Editor’s Note: Contributor Christine Moughamian is blogging each day of Lent about her progress becoming “one brave Christian.” Follow her experiment on Twitter @1bravechristian.
With today’s scripture, Sam Teague took me back to the prophet Isaiah.
In his address to Israel, Isaiah made his point clear:
“But it is your iniquities that have separated you and your God.” (Isaiah 59:2)
God was not to be blamed for the terrible situation the Israelites faced upon their return from exile. Nor was the enemy “out there” at fault, but the people’s own “iniquities.”
I read this passage from a metaphysical perspective. It is our erroneous thoughts and deeds separating us from God. God is always available to us, if we ask properly. God always answers our prayers, if we are willing to receive.
That realization reminded me of a story about a man who wanted to go boating.
First, he hears a radio report that announces a storm is about to break out. He doesn’t heed the sign but goes out on his boat, thinking to himself: “If anything happens, God will save me.”
Then lightning strikes, the sea swells up. The man’s boat capsizes. A big motorboat comes by to rescue him. He doesn’t heed the sign. He refuses to get on, saying, “God will save me.”
Finally, a helicopter flies over him, throws a rope out to him. With the same stubborn answer, again the man refuses the help that was offered: “God will save me.”
In the end, the man drowns and dies. He meets God and complains: “Where were you when I needed you?”
God answers: “I sent you a radio report, a motor boat and a helicopter.”
In 1988, I was that man.
The tempest at sea was the turmoil in my life. The boat was my car. The radio report was an astrologer’s warning to “take time off and rest.” But I was 35 years old, a long-distance runner and a downhill skier. I thought I could do anything.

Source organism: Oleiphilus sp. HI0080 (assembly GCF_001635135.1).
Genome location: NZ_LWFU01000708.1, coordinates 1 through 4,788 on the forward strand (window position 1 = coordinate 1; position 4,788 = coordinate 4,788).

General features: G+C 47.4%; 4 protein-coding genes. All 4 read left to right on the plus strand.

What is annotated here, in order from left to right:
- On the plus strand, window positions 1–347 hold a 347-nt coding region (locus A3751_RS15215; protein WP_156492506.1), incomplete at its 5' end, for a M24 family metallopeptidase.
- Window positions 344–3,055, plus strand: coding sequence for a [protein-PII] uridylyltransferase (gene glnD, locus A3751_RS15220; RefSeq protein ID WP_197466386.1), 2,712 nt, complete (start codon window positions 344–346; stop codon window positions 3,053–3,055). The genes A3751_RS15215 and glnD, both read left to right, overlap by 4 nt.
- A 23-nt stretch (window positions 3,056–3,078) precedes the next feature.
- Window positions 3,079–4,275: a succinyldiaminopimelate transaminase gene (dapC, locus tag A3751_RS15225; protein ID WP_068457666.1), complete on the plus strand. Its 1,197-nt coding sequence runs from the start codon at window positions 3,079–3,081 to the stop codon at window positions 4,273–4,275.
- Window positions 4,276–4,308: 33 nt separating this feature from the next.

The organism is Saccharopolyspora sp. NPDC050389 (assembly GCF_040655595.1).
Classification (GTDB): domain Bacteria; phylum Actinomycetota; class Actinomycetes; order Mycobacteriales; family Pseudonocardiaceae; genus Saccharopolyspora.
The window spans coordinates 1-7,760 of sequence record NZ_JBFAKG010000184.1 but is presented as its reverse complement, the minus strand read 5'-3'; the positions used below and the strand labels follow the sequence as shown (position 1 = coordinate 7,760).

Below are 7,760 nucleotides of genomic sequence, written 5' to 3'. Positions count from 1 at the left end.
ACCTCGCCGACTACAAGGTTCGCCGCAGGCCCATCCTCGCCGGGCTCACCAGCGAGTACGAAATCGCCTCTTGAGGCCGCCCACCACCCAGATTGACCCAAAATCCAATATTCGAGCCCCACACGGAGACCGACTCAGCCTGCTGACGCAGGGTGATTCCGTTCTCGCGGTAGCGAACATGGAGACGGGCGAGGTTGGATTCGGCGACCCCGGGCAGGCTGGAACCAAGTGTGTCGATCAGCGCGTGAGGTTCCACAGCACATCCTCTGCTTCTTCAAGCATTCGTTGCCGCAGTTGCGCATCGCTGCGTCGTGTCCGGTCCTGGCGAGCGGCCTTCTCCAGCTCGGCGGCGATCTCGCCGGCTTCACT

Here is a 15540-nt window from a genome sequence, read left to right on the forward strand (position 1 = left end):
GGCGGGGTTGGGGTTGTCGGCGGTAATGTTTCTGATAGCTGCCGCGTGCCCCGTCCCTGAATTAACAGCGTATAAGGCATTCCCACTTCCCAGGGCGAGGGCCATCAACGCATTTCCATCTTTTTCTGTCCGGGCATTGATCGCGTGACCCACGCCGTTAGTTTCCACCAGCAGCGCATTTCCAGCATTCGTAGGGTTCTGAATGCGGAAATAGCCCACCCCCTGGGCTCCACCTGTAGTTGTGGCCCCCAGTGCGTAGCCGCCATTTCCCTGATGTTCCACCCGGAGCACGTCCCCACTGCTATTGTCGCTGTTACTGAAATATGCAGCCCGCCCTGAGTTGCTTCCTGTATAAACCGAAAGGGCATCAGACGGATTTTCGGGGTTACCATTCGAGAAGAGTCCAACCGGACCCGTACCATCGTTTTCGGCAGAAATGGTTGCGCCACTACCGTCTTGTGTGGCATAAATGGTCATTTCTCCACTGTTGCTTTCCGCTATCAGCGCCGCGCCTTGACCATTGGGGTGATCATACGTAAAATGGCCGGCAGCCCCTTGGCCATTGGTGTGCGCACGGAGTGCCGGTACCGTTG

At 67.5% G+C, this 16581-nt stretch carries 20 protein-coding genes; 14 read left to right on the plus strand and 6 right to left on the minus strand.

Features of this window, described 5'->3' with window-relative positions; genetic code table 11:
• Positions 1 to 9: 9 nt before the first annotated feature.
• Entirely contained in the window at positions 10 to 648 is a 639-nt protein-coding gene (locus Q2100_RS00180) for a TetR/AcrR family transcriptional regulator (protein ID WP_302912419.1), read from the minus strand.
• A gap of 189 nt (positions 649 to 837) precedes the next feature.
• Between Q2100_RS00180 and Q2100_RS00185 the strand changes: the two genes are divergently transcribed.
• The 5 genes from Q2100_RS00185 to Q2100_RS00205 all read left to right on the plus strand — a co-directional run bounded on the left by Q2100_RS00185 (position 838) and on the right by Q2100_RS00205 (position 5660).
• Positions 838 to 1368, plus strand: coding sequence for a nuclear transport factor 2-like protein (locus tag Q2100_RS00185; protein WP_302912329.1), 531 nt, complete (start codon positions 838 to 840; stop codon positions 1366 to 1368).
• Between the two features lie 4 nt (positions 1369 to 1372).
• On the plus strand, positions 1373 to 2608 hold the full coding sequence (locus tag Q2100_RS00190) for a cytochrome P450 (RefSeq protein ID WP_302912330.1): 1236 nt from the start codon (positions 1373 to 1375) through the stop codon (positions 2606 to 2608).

I felt invincible.
For me, “the storm” broke out on a cold winter day. A young driver ran through a stop sign, slid on the ice and crashed into my car.
Despite a herniated cervical disc and a doctor’s advice to “give it time to heal, a good 9–12 months,” I decided I’d be back in my running shoes in three months.
That was “the motorboat” I refused to get on, and the second sign I refused to heed.
Nine months after my first car accident, another young driver hit my car. My injuries were compounded.
I kept blaming myself: “Why me? And why twice?” My doctor told me: “Forgive yourself. One day, you’ll think this was the best thing that ever happened to you.”
For the third time, I refused to heed the sign.
I ignored my doctor’s “helicopter lift” and replied in anger: “I just want the pain to go away.”
It took another year of alternative therapies and intense work on myself until I discovered my path back to happiness: yoga.
Now, when I feel tired, I soak in a hot bath, read a good book or take a walk at the beach.
I heed the signs.